Rachel Khedoori

    In Rachel Khedoori’s first solo exhibition in Los Angeles, the iconic installation Iraq Book Project (all works 2009) explores what we know and record about the Iraq war, which is now in its seventh year and counting. Sixty-six massive books are laid open on nine long wooden tables. The tomes contain a chronological compilation of English-language international news articles, found by Khedoori on the Internet, that include the word Iraq, Iraqi, or Baghdad in their titles. The articles date from the war’s inception in March 2003 through the end of 2008. But as combat continues, the gallery

  • picks February 27, 2009

    Elisabeth Higgins O’Connor

    Elisabeth Higgins O’Connor’s debut solo show in Los Angeles aptly fulfills the Promethean artist-as-alchemist role through an installation of ten large mixed-media sculptures that feature fastidious transmogrifications of twine, lace, tarps, and other textiles into large anthropomorphic animals. Her source materials are perfect fodder for nostalgia and the uncanny as they recall the discomfiting familiarity of dismantled thrift-store furniture, geriatric home decor, and discarded stuffed animals. The embodiments of an ordered chaos, these creatures are remarkably well composed, with skeletal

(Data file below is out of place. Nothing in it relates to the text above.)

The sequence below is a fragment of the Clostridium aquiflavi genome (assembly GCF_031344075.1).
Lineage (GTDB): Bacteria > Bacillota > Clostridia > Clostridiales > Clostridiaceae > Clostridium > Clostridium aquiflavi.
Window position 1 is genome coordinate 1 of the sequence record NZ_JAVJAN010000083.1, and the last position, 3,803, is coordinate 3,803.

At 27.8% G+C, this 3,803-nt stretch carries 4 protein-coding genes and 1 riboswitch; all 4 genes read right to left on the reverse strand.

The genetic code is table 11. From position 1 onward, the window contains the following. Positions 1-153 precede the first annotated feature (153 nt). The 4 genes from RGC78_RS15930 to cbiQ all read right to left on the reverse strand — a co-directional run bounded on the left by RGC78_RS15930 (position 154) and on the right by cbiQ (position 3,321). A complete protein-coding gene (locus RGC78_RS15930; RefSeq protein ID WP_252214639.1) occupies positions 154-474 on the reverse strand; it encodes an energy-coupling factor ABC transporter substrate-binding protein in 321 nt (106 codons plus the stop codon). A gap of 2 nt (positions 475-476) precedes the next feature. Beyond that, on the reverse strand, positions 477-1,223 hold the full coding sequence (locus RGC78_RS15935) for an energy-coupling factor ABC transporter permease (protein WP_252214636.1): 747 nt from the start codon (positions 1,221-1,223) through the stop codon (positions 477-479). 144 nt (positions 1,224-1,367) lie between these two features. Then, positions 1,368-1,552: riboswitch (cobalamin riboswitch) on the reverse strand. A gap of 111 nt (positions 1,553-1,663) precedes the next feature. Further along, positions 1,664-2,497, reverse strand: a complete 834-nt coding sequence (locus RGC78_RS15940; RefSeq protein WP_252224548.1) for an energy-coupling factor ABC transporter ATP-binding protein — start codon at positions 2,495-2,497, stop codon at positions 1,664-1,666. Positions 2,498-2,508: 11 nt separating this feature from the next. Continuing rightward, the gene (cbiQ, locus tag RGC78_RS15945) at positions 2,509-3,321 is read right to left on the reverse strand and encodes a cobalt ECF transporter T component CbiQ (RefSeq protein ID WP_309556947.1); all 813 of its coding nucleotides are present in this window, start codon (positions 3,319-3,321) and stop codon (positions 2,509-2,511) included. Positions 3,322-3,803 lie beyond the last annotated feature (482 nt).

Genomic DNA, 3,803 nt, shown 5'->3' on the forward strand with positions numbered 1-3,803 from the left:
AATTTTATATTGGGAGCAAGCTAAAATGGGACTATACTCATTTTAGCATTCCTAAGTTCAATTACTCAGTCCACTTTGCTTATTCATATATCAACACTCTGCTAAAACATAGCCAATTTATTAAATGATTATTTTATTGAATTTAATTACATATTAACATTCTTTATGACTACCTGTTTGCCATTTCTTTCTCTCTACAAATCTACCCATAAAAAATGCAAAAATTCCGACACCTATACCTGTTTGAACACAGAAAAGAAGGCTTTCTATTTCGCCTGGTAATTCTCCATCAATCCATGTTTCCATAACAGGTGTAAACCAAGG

• picks January 28, 2009

    Holly Andres

    Holly Andres’s first solo exhibition at this gallery features fifteen large LightJet prints distinguished by their luscious palette and meticulous mise-en-scènes. The images recall an unlikely combination of sources, such as Sofia Coppola, Gregory Crewdson, and Nancy Drew, and depict a quartet of girls––perhaps cousins, sisters, or BFFs––making extraordinary discoveries within a middle-class suburban home. Andres’s scenes conjure plotlines and allegories from familiar fairy tales and proverbs, but they are unsentimental and not excessive in their girlishness. The protagonists appear simultaneously

  • picks January 15, 2009

    Erin Cosgrove

    Artists have long infused social and political commentary into caricatures and cartoons; take Honoré Daumier, Art Spiegelman, and Keith Haring, to name a few. The latest addition to this list is Erin Cosgrove and her animation What Manner of Person Art Thou?, 2004–2008, a daring, postmodern depiction of quintessential philosophical themes. Over an hour long, the idiosyncratic work is a creation myth, a parable of good and evil, love and learning, faith and ideology, and a tour de force of traditional storytelling with an encyclopedic collage of visual and aural references. Cosgrove references